Atlas Shrugged or Fountainhead?

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Before becoming active on Goodreads, I was asking & answering a lot of book questions on Quora. I stumbled across this one and thought it worthy of a repost. The question was: “Which is better, Atlas Shrugged or The Fountainhead?”

Atlas Shrugged.

Since “better” is so subjective, let me rephrase your question: “Which of the two books encapsulates Ayn Rand‘s worldview and delivers her point more wholly?” Atlas Shrugged. (Disclaimer: this is my favorite book; I’ve read it three times. Though I have read The Fountainhead also, once.)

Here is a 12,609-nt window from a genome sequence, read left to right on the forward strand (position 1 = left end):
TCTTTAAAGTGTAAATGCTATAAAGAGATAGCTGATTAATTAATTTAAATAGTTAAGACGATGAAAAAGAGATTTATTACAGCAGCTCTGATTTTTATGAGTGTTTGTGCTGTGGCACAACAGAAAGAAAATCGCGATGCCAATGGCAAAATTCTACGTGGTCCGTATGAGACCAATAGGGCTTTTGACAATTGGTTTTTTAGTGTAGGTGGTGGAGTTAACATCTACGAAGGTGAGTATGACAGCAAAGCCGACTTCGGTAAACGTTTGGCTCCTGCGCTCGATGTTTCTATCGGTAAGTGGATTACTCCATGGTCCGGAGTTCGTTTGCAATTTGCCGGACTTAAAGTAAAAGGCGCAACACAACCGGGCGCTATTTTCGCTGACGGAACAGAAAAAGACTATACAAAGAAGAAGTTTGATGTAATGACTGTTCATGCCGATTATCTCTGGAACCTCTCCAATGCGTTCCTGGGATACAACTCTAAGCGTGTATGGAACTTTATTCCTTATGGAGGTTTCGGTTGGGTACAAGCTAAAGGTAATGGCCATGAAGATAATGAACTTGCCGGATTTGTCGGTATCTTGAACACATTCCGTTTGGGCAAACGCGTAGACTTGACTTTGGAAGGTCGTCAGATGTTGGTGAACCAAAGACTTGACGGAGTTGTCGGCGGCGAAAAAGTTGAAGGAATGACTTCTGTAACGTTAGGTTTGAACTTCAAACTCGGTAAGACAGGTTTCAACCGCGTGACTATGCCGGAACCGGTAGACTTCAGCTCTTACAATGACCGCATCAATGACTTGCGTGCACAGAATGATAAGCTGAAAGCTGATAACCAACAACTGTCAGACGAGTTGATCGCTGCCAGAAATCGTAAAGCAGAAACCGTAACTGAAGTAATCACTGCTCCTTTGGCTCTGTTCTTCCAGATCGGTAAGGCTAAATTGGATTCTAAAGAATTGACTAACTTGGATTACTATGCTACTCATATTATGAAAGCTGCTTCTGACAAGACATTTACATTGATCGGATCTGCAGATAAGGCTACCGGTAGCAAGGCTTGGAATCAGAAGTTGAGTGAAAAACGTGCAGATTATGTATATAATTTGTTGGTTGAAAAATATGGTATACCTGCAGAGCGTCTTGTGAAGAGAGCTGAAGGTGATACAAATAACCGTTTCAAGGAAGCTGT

First of all, both books say exactly the same thing, have exactly the same theme, and are about of equal length. So, what’s the difference? The Fountainhead focuses on a single protagonist, Howard Roark, as he struggles to succeed as an individualist. There are only a handful of main characters. The “big monologue” comes toward the end in a court case scene, but I won’t say more to spoil that. Atlas Shrugged spans years of time and focuses on a huge group of protagonists represented in the book as genius industrial innovators. There are literally hundreds of characters to keep up with, but they all fall into very few well-defined classes, so it’s not too difficult to keep track. She called these classes “prime movers” and “moochers” although there are shades of grey, specifically characters I would classify as “the wretched” or “the fallen.” The “big monologue” comes toward the end as a radio broadcast from John Galt. In both, the “big monologue” is kind of the kernel of ideas, much like a college thesis embedded in the novel.